Gwado Ayoker, Otto; Remijsen, Bert. (2014). JohnOgaacBol_songAwadSongForYolong, 2013 [sound]. University of Edinburgh. School of Philosophy, Psychology and Language Sciences. Linguistics and English Language. http://dx.doi.org/10.7488/ds/50.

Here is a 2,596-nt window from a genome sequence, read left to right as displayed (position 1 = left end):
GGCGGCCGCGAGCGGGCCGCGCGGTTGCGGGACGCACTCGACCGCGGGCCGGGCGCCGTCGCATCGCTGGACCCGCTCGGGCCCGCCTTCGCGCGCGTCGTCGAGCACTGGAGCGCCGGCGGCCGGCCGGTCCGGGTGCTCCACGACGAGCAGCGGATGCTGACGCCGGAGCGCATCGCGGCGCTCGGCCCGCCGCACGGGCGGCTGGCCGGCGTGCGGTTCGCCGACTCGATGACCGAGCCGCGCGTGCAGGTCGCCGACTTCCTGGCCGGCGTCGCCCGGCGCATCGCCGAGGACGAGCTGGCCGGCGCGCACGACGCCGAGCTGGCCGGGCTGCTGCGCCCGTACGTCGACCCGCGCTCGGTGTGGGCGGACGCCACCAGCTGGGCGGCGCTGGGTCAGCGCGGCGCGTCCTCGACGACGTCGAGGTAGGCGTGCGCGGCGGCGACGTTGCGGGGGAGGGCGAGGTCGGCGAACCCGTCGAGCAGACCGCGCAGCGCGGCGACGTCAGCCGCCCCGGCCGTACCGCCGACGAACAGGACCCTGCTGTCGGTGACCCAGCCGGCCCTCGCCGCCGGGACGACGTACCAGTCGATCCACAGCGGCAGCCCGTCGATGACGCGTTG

The recording at the center of this item an ‘awad’: a long song of praise that includes the entire village. The composer praises the village men singing about their goodness, wealth, courage, charity, support for orphans, welcoming guests, etc. The wives are mentioned next to their husbands if they are good wives. And because Awad is too long, very few people can sing the entire song. But members of each clan must know the part that mentions them. People may skip some parts when they are singing the song; so it is important for every clan to know its part. In the big villages, one can’t speak of a single person’s awad, but of the place of a person in the awad. In the case of big villages, the awad is called by the name of the composer. Awad is sung on the first day of bul (drum dance). All men and women of the village participate on the first day. The occasion begins early (about 2 or 3 PM) by singing the Awad. People march in circles inside the village singing praises. In big villages as I mentioned, it takes more than an hour to finish the song. Awad is followed by Tha Bul, Kep and Atiling. Then the girls and women come to choose who will dance with whom, and the dance begins. This song is called by the name of Yolong; the war leader of Lul Otango, in praise of him, his friend and his wife. The composer is Ongur Ajaryal, from Lul Agwoc. This one is a complete awad. The composer made it separate so that people begin the march with it; nobody can join in late, because Yolong bany is an important person. Also when time is late and people want to end the march, they bring this awad again, so that it ends the march.